He also brought up how Kanye went from singing Jesus Walks on College Dropout to him embracing his inner douchebag in Runaway off the My Beautiful Dark Twisted Fantasy Album as an example of that evolution into a douche. However that was not the tipping point for him. What cemented his decision to ‘break up’ with Kanye is an incident that happened a few weeks ago. Kanye called the New York radio station Hot 97 and ranted about not being on higher up on their hottest Emcee’s in the game in list. He mentioning in that rant that he gave Sway( a presenter) a TV back in the day. He felt you can’t air a dude out like that. He thought it unnecessary and petty.

The more I thought about our discussion the more I found myself reflecting and analyzing not only my relationship with Kanye, but how he has evolved as an artist and a person. This is just my opinion, but I think when his Mum died at the peak of his career something snapped. A part of him died. The albums he has put out since have had darker themes. The light heartedness of his earlier efforts has gone AWOL. His music became more melancholic than melodic.

All through 808’s & Heartbreak and to a lesser extent in My Beautiful Dark Twisted Fantasy he was dealing with that pain of loss, his personal demons as well as the fallout from some of his less than flattering and maybe even misguided public outbursts. His genius was that he managed to channel all that angst and upheaval in his life into his music. The end product was a brilliant work of art. My Beautiful Dark Twisted Fantasy is not only a critically acclaimed album but arguably his best album to date. As fans we gained from his loss. The assumption also was that he was dealing, so it was a win/win right? Well I’m not sure about that, the evidence seems to suggest otherwise.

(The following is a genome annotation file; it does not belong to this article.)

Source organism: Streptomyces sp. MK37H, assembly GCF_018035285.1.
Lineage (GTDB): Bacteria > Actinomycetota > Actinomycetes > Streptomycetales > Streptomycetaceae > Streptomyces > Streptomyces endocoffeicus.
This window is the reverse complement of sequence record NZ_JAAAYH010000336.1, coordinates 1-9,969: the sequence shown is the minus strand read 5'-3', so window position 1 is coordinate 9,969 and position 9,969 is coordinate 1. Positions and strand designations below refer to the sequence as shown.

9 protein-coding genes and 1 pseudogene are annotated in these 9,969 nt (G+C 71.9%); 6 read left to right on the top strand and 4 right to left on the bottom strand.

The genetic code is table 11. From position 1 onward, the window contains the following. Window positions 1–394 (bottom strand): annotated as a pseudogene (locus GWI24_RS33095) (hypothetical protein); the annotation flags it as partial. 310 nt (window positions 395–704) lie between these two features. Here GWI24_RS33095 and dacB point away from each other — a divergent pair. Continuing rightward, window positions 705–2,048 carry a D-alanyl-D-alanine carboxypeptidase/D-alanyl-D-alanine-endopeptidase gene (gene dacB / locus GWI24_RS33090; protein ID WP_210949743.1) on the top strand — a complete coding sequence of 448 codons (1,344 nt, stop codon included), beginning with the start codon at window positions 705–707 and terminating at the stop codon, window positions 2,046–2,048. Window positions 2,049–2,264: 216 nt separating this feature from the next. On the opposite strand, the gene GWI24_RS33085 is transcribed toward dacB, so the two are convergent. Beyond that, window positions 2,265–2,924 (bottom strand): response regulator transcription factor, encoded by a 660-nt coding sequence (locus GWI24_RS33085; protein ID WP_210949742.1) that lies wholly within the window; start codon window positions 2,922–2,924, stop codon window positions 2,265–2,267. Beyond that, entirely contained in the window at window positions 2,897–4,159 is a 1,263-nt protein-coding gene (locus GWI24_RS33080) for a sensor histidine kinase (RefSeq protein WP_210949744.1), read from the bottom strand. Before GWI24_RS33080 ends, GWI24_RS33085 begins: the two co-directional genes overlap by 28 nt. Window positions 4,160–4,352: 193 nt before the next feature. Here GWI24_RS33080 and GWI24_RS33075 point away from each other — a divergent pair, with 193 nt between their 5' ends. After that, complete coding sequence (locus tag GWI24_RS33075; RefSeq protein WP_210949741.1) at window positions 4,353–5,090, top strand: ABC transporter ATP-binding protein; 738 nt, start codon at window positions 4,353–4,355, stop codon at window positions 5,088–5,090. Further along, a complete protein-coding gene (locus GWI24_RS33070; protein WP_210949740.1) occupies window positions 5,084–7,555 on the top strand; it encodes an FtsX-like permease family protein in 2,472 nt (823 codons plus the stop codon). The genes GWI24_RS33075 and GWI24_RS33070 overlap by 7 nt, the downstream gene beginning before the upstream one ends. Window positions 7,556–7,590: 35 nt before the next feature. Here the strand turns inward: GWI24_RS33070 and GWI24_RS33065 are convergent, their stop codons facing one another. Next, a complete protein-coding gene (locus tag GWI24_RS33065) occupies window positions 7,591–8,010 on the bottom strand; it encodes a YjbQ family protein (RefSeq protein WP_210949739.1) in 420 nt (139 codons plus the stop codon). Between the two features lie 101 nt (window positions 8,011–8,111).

So what does all this have to with me breaking up with Kanye’s ego? Allow me to explain. As I have grown I have made my own mistakes. Mistakes I have had to be accountable for. I have also had to deal with loss and heartbreak. In the process I have begun to despise ego because of the things it has cost me. Ego has cost me relationships and has at times stunted my personal growth by not allowing me to learn the lessons I needed to. The layers I have added to the person that I am make it difficult for me to continue embracing ego.

So that’s why I am breaking up with Kanye’s ego. Kanye’s ego is something I have always embraced and it has always enabled my own ego. I have so many of my own experiences to draw from and that has made me more comfortable in my own skin. I am leaning more on my own experiences to define myself more. When I think about the rants and outbursts I see an ugliness the man I aspire to be finds very uncomfortable with. Kanye is still is one of my personal heroes, but his ego can’t be my imaginary friend anymore. Me and his music, we good. I just hope that now that his current girlfriend is pregnant having a kid will renew and reinvigorate him and perhaps fill the void his Mum left as well as bring back some of the soul and jokes back into his music.